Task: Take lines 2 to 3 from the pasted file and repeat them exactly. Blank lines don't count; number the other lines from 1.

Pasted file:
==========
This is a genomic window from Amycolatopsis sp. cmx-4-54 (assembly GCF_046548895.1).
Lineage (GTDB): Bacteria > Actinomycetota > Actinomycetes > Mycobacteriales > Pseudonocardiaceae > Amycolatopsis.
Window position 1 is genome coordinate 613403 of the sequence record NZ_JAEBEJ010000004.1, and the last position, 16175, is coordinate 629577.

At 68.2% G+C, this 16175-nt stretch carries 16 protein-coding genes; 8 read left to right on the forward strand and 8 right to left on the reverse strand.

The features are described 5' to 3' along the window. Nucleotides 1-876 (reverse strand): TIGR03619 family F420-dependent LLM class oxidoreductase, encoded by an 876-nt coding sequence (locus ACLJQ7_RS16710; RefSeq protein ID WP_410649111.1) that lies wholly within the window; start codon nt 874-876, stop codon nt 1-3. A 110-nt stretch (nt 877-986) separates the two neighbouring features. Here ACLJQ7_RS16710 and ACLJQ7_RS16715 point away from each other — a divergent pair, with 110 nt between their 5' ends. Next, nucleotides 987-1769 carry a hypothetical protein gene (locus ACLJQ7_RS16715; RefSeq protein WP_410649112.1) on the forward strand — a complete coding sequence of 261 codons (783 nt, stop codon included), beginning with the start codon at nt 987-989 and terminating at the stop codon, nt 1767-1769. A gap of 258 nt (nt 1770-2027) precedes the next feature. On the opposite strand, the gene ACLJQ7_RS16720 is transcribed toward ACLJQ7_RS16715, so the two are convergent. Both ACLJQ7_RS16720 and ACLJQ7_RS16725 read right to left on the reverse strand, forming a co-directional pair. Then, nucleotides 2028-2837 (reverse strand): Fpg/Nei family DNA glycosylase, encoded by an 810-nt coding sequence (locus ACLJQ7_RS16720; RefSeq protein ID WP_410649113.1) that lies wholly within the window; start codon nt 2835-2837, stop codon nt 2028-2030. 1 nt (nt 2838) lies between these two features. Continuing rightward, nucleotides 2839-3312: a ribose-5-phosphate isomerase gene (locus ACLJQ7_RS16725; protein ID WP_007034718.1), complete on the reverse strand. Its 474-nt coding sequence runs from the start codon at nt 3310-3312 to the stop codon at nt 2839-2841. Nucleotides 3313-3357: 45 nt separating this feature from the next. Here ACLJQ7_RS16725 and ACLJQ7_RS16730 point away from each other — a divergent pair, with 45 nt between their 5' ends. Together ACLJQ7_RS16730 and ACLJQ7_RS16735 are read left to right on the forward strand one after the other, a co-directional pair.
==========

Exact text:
Lineage (GTDB): Bacteria > Actinomycetota > Actinomycetes > Mycobacteriales > Pseudonocardiaceae > Amycolatopsis.
Window position 1 is genome coordinate 613403 of the sequence record NZ_JAEBEJ010000004.1, and the last position, 16175, is coordinate 629577.